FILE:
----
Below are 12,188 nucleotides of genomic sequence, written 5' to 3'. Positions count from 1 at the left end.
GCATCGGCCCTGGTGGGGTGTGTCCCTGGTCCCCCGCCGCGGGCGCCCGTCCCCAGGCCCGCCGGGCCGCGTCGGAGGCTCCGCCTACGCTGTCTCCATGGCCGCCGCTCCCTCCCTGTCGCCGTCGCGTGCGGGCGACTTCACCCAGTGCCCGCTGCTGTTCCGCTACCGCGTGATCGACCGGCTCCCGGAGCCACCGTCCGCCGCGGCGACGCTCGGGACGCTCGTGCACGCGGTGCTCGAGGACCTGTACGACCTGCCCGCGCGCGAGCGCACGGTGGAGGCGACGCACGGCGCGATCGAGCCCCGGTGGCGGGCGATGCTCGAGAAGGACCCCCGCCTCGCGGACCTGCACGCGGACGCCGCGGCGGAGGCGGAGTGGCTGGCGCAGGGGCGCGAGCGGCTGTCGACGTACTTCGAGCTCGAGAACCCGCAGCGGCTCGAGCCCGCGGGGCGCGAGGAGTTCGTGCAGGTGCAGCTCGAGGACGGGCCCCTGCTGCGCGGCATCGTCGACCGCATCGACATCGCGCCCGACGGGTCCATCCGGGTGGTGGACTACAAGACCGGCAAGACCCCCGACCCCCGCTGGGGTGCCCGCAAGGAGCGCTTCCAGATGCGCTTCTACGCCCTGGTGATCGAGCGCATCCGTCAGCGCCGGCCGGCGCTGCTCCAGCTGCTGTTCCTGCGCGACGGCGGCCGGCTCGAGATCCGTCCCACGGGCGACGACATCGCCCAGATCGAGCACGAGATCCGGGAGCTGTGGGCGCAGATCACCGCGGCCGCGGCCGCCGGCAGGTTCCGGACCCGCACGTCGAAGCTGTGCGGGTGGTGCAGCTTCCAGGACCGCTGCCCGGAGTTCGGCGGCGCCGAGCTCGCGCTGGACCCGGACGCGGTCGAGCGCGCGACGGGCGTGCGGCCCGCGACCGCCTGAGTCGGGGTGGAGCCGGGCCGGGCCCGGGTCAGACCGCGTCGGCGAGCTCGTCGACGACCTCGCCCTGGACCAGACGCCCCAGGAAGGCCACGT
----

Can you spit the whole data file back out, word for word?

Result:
Below are 12,188 nucleotides of genomic sequence, written 5' to 3'. Positions count from 1 at the left end.
GCATCGGCCCTGGTGGGGTGTGTCCCTGGTCCCCCGCCGCGGGCGCCCGTCCCCAGGCCCGCCGGGCCGCGTCGGAGGCTCCGCCTACGCTGTCTCCATGGCCGCCGCTCCCTCCCTGTCGCCGTCGCGTGCGGGCGACTTCACCCAGTGCCCGCTGCTGTTCCGCTACCGCGTGATCGACCGGCTCCCGGAGCCACCGTCCGCCGCGGCGACGCTCGGGACGCTCGTGCACGCGGTGCTCGAGGACCTGTACGACCTGCCCGCGCGCGAGCGCACGGTGGAGGCGACGCACGGCGCGATCGAGCCCCGGTGGCGGGCGATGCTCGAGAAGGACCCCCGCCTCGCGGACCTGCACGCGGACGCCGCGGCGGAGGCGGAGTGGCTGGCGCAGGGGCGCGAGCGGCTGTCGACGTACTTCGAGCTCGAGAACCCGCAGCGGCTCGAGCCCGCGGGGCGCGAGGAGTTCGTGCAGGTGCAGCTCGAGGACGGGCCCCTGCTGCGCGGCATCGTCGACCGCATCGACATCGCGCCCGACGGGTCCATCCGGGTGGTGGACTACAAGACCGGCAAGACCCCCGACCCCCGCTGGGGTGCCCGCAAGGAGCGCTTCCAGATGCGCTTCTACGCCCTGGTGATCGAGCGCATCCGTCAGCGCCGGCCGGCGCTGCTCCAGCTGCTGTTCCTGCGCGACGGCGGCCGGCTCGAGATCCGTCCCACGGGCGACGACATCGCCCAGATCGAGCACGAGATCCGGGAGCTGTGGGCGCAGATCACCGCGGCCGCGGCCGCCGGCAGGTTCCGGACCCGCACGTCGAAGCTGTGCGGGTGGTGCAGCTTCCAGGACCGCTGCCCGGAGTTCGGCGGCGCCGAGCTCGCGCTGGACCCGGACGCGGTCGAGCGCGCGACGGGCGTGCGGCCCGCGACCGCCTGAGTCGGGGTGGAGCCGGGCCGGGCCCGGGTCAGACCGCGTCGGCGAGCTCGTCGACGACCTCGCCCTGGACCAGACGCCCCAGGAAGGCCACGT